Economy

Nigeria’s Health Indicators Among Worst in Africa—Report

By Aduragbemi Omiyale

A new report by ONE Campaign has revealed that the health sector in Nigeria is woeful, with key indicators showing that urgent steps are needed to put things in order.

For example, the report noted that despite the realities of the COVID-19 pandemic, Nigeria’s health budget as a percentage of the total budget is declining, with 13 states reducing their fiscal allocations to the health sector.

It was observed that only two states (Kaduna and Sokoto) consistently met the 15 per cent health allocation target between 2020 and 2022, while public health allocations per person have fallen from $10.8 per person in 2020 to $8.5 per person in 2022.

In 2020, while the globe was battling with COVID-19, the Secretary to the Government of the Federation (SGF), Mr Boss Mustapha, confessed that the nation’s health system was in comatose.

However, the federal and several state governments have continued to fail to fund the sector, resulting in several medical doctors seeking greener pastures abroad, especially in the United Kingdom.

In the report titled Post-Pandemic Health Financing by State Governments in Nigeria 2020 to 2022, One Campaign noted that the proportion of total budgets allocated to health by most state governments is on a downward trend, reflecting the quality of healthcare delivery in the country.

In 2001, the heads of state of African Union countries met in Abuja and pledged to devote at least 15 per cent of their annual budgets to improving the health sector. But two decades after the Abuja Declaration, Nigeria still struggles to meet this goal.

The COVID-19 pandemic also revealed the challenges in Nigeria’s healthcare system, with stakeholders and many Nigerians hoping it would be the game-changer that finally motivates governments at all levels to prioritize healthcare, commit more funds to revitalize the sector, drive improved health outcomes and protect the masses from future health emergencies.

The report’s findings, however, show a deviation from this expectation, with more than 10 state governments in Nigeria reducing their fiscal allocations to healthcare since the pandemic hit in 2020, putting a strain on an already-stressed sector.

“Nigeria’s health indicators are reportedly some of the worst in Africa. COVID-19 has exposed additional gaps in the country’s healthcare system and has shown why the sector requires ambitious strategies and adequate funding in order to serve the masses, particularly the poor and most vulnerable in the society,” Nigeria Country Director at The ONE Campaign, Mr Stanley Achonu, said.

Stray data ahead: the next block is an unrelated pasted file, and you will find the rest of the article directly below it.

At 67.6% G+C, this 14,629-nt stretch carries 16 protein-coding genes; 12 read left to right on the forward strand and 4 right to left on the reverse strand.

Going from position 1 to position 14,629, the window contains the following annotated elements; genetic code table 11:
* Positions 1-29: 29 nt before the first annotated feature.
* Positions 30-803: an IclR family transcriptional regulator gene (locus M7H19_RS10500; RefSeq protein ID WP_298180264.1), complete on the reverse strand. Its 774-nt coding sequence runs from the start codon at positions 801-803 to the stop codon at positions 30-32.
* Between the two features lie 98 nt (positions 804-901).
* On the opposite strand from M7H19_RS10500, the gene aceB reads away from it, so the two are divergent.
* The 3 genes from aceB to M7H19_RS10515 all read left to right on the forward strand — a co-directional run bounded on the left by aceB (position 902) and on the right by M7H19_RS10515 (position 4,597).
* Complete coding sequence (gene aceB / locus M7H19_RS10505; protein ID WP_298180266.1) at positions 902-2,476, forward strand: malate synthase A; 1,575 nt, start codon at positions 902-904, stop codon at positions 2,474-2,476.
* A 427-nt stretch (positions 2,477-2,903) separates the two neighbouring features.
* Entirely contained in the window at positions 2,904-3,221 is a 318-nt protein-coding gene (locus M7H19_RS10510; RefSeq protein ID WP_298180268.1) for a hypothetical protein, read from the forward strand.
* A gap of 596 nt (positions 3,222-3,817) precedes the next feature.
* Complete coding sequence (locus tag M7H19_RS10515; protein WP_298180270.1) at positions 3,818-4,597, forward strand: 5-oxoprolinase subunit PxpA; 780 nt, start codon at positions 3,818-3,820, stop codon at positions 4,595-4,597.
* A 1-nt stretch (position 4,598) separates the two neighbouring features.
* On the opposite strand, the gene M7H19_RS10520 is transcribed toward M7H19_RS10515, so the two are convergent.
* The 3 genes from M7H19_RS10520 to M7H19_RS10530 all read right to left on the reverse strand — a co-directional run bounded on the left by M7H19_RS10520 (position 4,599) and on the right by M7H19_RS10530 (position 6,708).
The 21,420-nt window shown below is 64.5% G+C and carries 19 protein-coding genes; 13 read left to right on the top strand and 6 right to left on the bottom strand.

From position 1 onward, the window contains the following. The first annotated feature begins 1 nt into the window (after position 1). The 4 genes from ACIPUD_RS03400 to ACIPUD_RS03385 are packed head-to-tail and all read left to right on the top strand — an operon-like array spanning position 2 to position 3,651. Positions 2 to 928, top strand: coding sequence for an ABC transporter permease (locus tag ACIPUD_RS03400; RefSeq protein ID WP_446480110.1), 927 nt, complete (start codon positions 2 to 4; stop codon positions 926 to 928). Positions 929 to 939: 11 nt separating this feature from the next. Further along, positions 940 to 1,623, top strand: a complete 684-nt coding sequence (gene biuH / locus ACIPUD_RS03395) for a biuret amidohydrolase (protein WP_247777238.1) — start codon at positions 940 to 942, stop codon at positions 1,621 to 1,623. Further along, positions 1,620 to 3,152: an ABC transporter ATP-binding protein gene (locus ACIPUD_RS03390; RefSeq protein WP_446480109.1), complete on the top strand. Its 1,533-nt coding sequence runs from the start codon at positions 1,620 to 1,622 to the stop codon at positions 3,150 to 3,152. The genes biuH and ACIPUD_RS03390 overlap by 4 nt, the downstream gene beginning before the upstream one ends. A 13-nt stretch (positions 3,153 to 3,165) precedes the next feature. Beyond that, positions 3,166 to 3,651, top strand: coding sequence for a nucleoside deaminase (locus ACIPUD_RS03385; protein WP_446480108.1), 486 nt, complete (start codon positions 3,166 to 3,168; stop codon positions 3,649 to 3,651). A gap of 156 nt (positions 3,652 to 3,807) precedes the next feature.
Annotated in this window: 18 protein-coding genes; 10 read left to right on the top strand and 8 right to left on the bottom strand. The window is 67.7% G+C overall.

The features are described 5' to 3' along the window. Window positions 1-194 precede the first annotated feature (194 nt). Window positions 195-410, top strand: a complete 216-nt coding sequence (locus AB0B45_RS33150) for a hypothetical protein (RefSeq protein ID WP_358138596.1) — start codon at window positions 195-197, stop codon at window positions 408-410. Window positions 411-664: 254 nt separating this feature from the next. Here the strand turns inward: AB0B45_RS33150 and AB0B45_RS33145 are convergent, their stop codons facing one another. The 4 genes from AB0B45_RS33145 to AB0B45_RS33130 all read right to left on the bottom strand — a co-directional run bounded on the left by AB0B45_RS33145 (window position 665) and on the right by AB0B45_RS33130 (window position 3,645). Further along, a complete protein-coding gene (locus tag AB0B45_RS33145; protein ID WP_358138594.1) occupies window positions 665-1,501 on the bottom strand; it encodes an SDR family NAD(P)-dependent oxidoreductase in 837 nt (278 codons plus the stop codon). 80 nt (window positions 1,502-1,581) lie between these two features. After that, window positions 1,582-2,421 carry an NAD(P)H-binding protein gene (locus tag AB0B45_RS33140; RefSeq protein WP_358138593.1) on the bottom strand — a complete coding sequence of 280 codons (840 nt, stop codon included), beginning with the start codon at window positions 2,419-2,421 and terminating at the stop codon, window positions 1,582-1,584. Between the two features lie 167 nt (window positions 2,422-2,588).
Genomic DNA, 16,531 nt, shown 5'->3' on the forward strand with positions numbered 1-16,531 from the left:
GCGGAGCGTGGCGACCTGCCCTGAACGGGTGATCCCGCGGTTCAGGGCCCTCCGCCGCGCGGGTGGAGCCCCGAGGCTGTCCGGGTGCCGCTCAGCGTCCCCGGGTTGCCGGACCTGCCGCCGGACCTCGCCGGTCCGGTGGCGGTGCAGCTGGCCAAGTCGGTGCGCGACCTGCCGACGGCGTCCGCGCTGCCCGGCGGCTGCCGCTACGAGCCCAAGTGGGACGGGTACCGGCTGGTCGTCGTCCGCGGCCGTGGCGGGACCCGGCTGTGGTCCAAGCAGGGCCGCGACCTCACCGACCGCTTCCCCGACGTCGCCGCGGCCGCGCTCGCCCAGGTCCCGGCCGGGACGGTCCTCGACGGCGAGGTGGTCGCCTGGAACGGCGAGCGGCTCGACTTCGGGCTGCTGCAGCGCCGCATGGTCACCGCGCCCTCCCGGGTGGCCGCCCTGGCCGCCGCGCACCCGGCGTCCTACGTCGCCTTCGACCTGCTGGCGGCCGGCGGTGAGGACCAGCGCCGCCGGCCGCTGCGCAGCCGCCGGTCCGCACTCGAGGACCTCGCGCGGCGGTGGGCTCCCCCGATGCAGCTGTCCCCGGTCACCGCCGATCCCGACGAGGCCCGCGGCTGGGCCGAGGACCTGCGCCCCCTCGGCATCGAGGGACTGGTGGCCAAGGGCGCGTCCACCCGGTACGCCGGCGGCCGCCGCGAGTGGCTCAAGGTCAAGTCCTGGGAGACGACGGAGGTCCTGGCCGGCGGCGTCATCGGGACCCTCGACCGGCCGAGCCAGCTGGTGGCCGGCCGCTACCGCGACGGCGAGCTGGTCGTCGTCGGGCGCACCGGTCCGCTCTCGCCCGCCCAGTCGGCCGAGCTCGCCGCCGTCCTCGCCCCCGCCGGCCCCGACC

“It is, therefore, extremely worrisome that some state governments are slashing their annual allocations to health when they should be striving to meet the Abuja Declaration’s 15 per cent funding benchmark.

“As the 2023 budget season approaches, governments at all levels must prioritize health care and allocate a significant portion of their budget to improving healthcare delivery. Adequate disbursements should follow these allocations to finance health infrastructure and programs,” Mr Achonu added.

The report has urged governments to demonstrate strong political will and commitment to the Abuja Declaration by allocating at least 15 per cent of their total budget to health.

In addition, it stressed that governments must commit to evidence-based programming, ensure effective stakeholder participation in budgeting processes, invest in primary health care centres, and complement adequate funding with sufficient health workers and effective health system governance.

Business Post reports that the One Campaign report is a follow-up on the State of Primary Healthcare Service Delivery in Nigeria released in July to track state governments’ performance in implementing the Basic Health Care Provision Fund (BHCPF).

It provides an in-depth analysis of sub-national and federal government health expenditure trends, revealing that while the combined budgetary allocations of all 36 states increased by 12.8 per cent between 2020 and 2022, in real terms, the health sector received less funding in 2022 than in 2020 when adjusted for inflation.

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